“The girl asked Mr Zhang  for prayer and he called our group and the ministers to come and lay hands. I just found it amazing that we were in the middle of Beijing with all these young people plus the ministers of the group all laying hands on this sick person.

“I happened to be standing right next to the girl’s mother saw her weeping as we prayed. I felt this incredible connection. I have children myself so I could just feel her pain,” Mr Marino said.

It is always an adventure to visit countries overseas, but this group feels it was more of a good investment in the future of the Church.

“What I think that it has done for every single one of us is to strengthen our faith. It has given us a new clarity and a new mind on what it means to be Christian.

“What I think we got out of China – and what you really have to experience – is that Christianity is lived every day.

“I’m not saying that we don’t live our Christianity in our everyday lives, but it seems more obvious in China. They are not ashamed to be who they are.

“I’m not saying that we are ashamed here but I think that we do sort of hide our Christian faith.

“It was just good to see the Gospel in action lived through people’s lives.

“I really believe that the church should be doing projects like this as a way of future investment.”

UnitingWorld hopes a Chinese delegation will now come and visit Australia and that theological students will come to study in Australia in the future.


Josh Ocampo, NextGen member, reflects on his trip:

I had some preconceived ideas of what it would be like, but just being there for 10 short days, my preconceived ideas changed a lot.

I had thought that maybe the Chinese church would be restricted in what they could say or preach, but it was nothing like that. The only thing I learnt that they couldn’t do was that they couldn’t preach or share the Gospel in public. Whenever we went to the Church services, we found that it was very much like how we worship here in Australia.

The big thing was that the Chinese church was growing so fast, not necessarily because of any programs that they do but the conversations that they had with one another in terms of their faith and their community.

While their church is growing, in terms of ministers they are lacking in that area. What they do that I found really encouraging is to train young people as well as elders in the church.

A lot of their teachings are that the minister isn’t really the whole leadership of their church; it’s very much a shared responsibility and everyone should be able to preach the word.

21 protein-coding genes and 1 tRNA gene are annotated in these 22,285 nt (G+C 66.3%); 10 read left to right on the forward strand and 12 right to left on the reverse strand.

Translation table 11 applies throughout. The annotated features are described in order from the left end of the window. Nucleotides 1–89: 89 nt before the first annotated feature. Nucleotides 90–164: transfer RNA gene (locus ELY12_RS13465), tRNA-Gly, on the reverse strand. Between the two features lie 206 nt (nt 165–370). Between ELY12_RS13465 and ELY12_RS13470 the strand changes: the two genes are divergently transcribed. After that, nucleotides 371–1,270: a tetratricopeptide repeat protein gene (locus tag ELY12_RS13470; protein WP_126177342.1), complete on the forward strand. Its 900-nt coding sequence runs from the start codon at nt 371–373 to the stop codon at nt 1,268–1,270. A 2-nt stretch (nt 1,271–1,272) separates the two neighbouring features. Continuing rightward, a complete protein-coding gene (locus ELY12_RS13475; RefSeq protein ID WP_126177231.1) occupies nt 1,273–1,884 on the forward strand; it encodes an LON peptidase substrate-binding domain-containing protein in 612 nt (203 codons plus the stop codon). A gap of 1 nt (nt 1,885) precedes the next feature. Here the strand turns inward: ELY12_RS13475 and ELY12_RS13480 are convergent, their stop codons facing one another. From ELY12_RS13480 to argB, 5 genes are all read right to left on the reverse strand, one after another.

The highlight of the trip was meeting the seminary students and learning from them and what they have to give up just to be able to study that. I heard story after story about what they had to give up in terms of time and being with their family.

The most interesting thing was that they didn’t necessarily want to be minsters, but what they wanted to do was to learn as much as they could so that they could go back home to their rural church and their local churches and be able to preach the word and share what they’ve learnt.



Protestant Christianity was first introduced to China in 1807. However, it was not well received by the local Chinese as missionaries were protected by a set of unequal treaties and churches were controlled by foreign missions.

In the three decades after the Chinese Revolution in 1949, attitudes towards religion were influenced by Leninism, which considered religion a tool used in modern capitalist countries to exploit and confuse the working class.

During the Cultural Revolution (1966 to 1976), all churches were closed and religious practice banned. Christians were forced to go ‘underground’ and worship in illegal house churches. During this period, Christians were arrested and sometimes tortured. Bibles were destroyed and churches looted.

Churches began to re-open in 1979 as part of the reforms of the late 1970s, and in 1980 the China Christian Council (CCC) was established.

Attitudes to religion of the Chinese government and among the common Chinese people have gradually changed from antagonism to allowing religion to exist, as long as worship groups register with a government-approved church.



  • Every single day, an estimated three church communities are re-opened or newly established in China.
  • Christians are allowed to join government-approved churches – the Three-Self Patriotic Movement, the China Christian Council and Chinese Patriotic Catholic Church.
  • Christians who do not wish to join a government-approved church worship in unregistered ‘house churches’.
  • Between 23 and 70 million Christians worship in China every Sunday. The number of unregistered Christians worshipping in unofficial ‘house churches’ makes it difficult to calculate this.
  • The majority of Christians in China are Protestant.
  • An estimated 70 per cent of Protestant Christians in China live in rural areas.
  • From 1980 to 2014, 70 million Bibles were printed and distributed in China.
  • There is currently only one ordained minister for every 18,000 Christians in China.
  • There are 22 seminaries and Bible schools in China and over 60,000 churches and affiliated congregations.
  • In 1981, there were only 47 theological students in China enrolled by the only seminary in Nanjing. Today, there are nearly 4000 full-time students studying at 22 theological schools.